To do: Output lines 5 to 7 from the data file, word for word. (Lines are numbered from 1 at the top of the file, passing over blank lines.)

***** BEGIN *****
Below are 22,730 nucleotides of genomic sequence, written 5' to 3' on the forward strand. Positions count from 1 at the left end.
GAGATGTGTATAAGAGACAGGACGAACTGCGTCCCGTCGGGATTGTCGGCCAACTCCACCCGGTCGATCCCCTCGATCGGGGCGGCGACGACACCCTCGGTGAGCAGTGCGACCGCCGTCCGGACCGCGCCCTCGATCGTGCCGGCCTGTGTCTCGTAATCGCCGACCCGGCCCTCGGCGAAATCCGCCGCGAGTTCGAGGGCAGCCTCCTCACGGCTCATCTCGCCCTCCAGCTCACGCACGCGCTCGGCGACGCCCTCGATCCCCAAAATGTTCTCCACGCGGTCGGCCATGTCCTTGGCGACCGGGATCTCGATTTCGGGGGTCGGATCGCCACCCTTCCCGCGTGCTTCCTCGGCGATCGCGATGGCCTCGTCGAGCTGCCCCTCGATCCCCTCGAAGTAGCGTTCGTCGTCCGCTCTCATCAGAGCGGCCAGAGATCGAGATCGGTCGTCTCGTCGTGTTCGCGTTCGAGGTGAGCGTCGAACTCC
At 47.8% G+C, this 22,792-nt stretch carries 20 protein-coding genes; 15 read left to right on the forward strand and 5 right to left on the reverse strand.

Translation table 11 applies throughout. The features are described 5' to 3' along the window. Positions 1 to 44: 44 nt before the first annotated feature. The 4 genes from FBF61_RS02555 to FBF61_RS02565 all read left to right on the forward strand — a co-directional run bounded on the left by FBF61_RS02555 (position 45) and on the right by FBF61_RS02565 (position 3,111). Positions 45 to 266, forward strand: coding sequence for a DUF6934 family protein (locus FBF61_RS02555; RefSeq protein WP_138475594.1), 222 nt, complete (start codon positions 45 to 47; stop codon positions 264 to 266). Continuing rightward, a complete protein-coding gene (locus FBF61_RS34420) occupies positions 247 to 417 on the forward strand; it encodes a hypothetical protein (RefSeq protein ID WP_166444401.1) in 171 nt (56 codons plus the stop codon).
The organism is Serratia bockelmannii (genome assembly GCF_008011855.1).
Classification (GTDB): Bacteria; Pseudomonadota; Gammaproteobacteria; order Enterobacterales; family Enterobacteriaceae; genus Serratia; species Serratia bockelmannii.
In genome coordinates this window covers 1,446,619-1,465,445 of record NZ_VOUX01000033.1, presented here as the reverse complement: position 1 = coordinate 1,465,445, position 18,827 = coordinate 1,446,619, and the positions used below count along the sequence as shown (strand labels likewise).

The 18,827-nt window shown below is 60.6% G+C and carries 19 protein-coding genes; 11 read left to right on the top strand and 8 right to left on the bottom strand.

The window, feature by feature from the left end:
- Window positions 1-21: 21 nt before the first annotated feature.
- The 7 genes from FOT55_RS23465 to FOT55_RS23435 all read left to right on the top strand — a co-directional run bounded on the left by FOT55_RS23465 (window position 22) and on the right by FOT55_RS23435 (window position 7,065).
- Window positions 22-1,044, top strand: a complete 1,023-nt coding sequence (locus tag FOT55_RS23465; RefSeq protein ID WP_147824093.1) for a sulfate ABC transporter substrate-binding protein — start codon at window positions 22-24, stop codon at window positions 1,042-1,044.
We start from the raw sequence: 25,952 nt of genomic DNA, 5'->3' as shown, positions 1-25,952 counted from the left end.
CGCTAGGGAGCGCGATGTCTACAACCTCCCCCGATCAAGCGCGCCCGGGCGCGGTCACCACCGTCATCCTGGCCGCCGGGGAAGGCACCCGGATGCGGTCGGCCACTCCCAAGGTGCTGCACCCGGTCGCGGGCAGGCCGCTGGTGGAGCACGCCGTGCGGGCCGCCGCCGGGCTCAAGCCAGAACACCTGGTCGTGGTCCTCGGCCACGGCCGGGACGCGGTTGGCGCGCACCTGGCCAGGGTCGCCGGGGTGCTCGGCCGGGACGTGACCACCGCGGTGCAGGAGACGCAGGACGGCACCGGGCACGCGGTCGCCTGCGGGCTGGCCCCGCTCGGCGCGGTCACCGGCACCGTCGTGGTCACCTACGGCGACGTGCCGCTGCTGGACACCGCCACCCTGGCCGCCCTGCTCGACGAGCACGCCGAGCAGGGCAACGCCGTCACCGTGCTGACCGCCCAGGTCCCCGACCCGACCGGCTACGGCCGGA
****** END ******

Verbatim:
The organism is Serratia bockelmannii (genome assembly GCF_008011855.1).
Classification (GTDB): Bacteria; Pseudomonadota; Gammaproteobacteria; order Enterobacterales; family Enterobacteriaceae; genus Serratia; species Serratia bockelmannii.
In genome coordinates this window covers 1,446,619-1,465,445 of record NZ_VOUX01000033.1, presented here as the reverse complement: position 1 = coordinate 1,465,445, position 18,827 = coordinate 1,446,619, and the positions used below count along the sequence as shown (strand labels likewise).